23. Cenzontle

    Cenzontle Senior Member

    English, U.S.
    For Spanish etymologies I always consult Corominas/Coromines first. He is usually honest about saying "We just don't know." But I question the "lazy" connection.
    Coromin@s cites the frequent name changes of that animal (vulpeja > raposa > zorra), explaining
    But "lazy"? When I search for " * as a fox", I get sly, cunning, wily, and crafty, but not lazy. (See Asgaard's "Zorrotz", #19 above.)
    When I search (Ngram Viewer) for " * como un zorro" I get only "astuto como un zorro".
  24. jo azer New Member

    Now this is basically what happens when scholars get too attached to their intellectual sources, they rarely go for the origins,because that requires another kind of science..mathematics..please allow me to give an example,in ancient languages there is a kind of source called..one plus one equal to three..most words are created as a combination of polarities,like male female and neutral,electron proton and neutron and so on.. so zorro has nothing to do with lazy,but precisely the opposite,attentive,alert,capable of turning the events by a surprising move.. that requires eyes which are the mirrors of body chemistry..take a close look to vul/peja separate and analyse individually their meanings..you might be surprised..but for sure has nothing to do with lazyness..
  25. danielstan Senior Member

    Romanian - Romania
    Romanian zori < Slavic zorĭ (dexonline)

    Romanian vulpe, Italian volpe < Lat. vulpem (accusative of vulpis)
    (Latin vulpes is the plural of vulpis)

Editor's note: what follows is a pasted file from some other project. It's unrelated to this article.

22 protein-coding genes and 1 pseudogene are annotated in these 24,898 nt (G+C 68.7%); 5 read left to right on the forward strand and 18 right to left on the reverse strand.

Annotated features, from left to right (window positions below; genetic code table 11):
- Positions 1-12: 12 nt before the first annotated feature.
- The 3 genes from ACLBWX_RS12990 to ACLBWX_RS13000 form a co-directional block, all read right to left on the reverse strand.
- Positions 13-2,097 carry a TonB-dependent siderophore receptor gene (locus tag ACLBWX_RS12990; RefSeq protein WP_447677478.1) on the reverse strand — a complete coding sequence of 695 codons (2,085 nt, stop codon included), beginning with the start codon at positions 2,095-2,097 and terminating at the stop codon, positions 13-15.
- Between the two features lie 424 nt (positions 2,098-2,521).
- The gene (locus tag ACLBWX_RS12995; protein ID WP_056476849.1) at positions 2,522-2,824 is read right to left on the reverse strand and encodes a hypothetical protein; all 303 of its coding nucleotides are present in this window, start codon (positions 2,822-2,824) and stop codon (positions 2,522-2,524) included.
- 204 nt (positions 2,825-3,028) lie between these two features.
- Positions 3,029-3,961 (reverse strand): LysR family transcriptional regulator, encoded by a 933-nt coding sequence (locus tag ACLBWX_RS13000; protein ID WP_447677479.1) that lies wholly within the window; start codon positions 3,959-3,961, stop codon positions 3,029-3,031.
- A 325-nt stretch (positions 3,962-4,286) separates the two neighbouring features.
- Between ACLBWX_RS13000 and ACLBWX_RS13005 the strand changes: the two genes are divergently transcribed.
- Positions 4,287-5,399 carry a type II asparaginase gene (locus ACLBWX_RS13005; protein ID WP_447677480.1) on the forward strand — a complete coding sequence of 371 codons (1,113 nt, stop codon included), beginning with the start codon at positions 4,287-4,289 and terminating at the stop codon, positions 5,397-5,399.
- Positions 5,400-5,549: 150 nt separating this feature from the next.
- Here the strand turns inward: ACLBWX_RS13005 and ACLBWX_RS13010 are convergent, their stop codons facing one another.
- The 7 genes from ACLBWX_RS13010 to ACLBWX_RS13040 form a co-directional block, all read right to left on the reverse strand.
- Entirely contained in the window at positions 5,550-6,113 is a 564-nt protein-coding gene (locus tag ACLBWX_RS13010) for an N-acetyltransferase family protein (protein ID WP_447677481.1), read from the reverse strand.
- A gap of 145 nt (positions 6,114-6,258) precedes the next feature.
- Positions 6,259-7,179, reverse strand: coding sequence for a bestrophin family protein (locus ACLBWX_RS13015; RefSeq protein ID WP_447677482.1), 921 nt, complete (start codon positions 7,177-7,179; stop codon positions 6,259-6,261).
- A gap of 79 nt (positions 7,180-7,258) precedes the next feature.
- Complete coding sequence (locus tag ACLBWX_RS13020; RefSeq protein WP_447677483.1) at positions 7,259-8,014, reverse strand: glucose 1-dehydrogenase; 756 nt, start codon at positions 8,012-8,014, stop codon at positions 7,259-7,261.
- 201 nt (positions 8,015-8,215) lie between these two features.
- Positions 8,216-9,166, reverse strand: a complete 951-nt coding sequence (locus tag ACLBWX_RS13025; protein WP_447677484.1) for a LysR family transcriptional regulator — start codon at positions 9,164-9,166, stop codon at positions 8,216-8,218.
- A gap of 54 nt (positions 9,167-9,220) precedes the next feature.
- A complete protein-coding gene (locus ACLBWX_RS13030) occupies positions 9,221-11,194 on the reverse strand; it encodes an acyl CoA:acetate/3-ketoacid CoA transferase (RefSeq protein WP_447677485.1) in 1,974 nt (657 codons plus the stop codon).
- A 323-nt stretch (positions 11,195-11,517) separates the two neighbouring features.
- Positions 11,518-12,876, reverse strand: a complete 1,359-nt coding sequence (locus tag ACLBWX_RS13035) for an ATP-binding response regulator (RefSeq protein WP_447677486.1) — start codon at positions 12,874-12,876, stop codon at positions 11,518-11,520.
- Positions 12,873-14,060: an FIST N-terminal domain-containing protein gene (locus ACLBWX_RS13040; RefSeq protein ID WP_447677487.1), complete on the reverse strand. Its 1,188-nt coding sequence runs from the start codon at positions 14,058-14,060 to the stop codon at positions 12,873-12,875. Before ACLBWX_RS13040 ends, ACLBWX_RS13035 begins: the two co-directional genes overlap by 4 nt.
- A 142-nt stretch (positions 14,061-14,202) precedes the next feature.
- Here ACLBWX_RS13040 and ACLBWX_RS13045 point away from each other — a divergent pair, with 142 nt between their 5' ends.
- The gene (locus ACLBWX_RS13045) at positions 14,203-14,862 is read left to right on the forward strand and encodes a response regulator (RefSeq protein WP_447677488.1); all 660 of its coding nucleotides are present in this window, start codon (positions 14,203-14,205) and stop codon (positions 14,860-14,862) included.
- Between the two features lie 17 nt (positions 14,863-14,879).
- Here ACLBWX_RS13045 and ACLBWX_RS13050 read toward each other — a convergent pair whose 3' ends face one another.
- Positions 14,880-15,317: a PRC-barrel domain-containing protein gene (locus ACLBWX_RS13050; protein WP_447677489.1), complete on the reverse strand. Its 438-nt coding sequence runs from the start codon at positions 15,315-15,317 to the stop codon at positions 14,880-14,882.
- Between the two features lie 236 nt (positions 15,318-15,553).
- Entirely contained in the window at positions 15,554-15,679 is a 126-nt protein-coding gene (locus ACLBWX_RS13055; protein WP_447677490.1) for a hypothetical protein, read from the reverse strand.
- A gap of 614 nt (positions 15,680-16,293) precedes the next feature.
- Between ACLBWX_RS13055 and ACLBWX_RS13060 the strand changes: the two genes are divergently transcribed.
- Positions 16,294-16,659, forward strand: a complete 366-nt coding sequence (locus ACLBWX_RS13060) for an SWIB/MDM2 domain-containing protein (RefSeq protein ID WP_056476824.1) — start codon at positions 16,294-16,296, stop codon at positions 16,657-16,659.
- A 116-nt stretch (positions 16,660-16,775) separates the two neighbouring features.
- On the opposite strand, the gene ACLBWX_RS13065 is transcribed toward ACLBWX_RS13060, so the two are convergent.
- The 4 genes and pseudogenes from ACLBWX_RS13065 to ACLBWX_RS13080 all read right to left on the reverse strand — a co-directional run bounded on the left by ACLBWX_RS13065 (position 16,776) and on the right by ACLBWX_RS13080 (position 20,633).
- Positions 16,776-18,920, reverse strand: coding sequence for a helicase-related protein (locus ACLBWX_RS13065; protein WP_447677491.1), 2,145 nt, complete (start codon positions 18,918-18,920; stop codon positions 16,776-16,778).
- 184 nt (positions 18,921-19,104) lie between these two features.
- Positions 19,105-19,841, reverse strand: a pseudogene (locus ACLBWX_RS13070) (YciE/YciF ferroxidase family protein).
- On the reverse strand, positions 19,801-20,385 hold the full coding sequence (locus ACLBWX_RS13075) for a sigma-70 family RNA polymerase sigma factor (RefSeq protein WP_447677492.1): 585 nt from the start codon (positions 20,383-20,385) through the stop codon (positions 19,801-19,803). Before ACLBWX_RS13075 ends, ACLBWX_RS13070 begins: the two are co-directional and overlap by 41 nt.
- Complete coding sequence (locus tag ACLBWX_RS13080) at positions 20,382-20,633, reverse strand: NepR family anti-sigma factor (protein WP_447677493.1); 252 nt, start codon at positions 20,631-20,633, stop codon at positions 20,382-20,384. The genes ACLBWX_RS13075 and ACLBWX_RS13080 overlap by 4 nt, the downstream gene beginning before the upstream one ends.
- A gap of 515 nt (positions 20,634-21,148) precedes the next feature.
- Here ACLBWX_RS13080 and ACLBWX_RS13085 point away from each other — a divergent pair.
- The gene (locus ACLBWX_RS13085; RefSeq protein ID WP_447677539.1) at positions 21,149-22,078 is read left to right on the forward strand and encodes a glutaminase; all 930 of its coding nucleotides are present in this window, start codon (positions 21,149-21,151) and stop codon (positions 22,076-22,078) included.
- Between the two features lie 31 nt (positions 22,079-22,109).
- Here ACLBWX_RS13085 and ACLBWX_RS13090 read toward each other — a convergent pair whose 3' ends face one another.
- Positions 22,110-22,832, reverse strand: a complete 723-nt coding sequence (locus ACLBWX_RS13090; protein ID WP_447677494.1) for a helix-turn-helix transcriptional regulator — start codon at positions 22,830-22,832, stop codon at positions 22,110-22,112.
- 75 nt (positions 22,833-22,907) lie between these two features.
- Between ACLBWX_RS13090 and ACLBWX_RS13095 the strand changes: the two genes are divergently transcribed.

As a general rule (with very few exceptions) the Romance languages have inherited the accusative form of Latin names.
    One example:
    Latin nox ("night")/accusative noctem > Rom. noapte, It. notte, Fr. nuit, Sp. noche
    Compare with the phonetic rule for the Latin group ct in:
    Latin octo > Rom. opt, It. otto, Fr. huit, Sp. ocho
  26. djara

    djara Senior Member

    Sousse, Tunisia
    Tunisia Arabic
    No link with Arabic. The Arabic ZRR root only points to buttons and buttoning.
    Yes it was different because it borrowed considerably from the Iberian dialects as well as from the Berber (Amazigh) languages of North Africa. Many Andalusians were ethnic Berbers not Arabs. As far as I know, the words for fox in Amazigh are not related to zorro.
  27. jo azer New Member

    Zorro is actually a name used for a racoon which is a close relative of the fox..
  28. Cenzontle

    Cenzontle Senior Member

    English, U.S.
    If by "raccoon" you mean the North American mammal Procyon lotor,
    the corresponding Spanish Wikipedia article shows that it is indeed sometimes called "zorra manglera"—
    as well as "mapache", "mapache boreal", "racuna", and "gato manglatero". In addition I've seen a dictionary entry that calls it "oso lavador".
    According to the Google Ngram Viewer, the frequency of "mapache" (of Nahuatl origin) ranges from 60 to 90 times that of the next runner-up, "racuna".
    Foxes of course belong to the family Canidae, while raccoons belong to the family Procyonidae, which includes coatis, kinkajous, and—I learned today—olinguitos.
    You'll remember the olinguito became a newly described species in 2013.
    The raccoon has some visual similarity to the fox: both have a somewhat triangular face.
  29. jo azer New Member

    Well,in behaviourism though from a different genetical branch,raccoons have much more in common with foxes than it appears,like in a way cheetahs have genetical differences with other felids but so much in common as well.. a very interesting fact is the way humans view them in a sociological manner comparing some of these animals to human attitude..tricky like a fox..or thief like a racoon etc which results many times in stigma like mapache,racoon,thief etc to the Dineh people known as apache...so as you can see its quite interesting finding out deeply what humans see and understand in animals and comparing to their own behaviour..
  30. jo azer New Member

    By the way after reading your pointing out on olinguitos,i remembered what some friends in Ecuador use to say about a local individual that had a mysterious behaviour..el es un olinguito,neblinoso...like saying..he is not a person with a visible character..strangely,it is officially interpreted as that olinguitos live in a area with mist..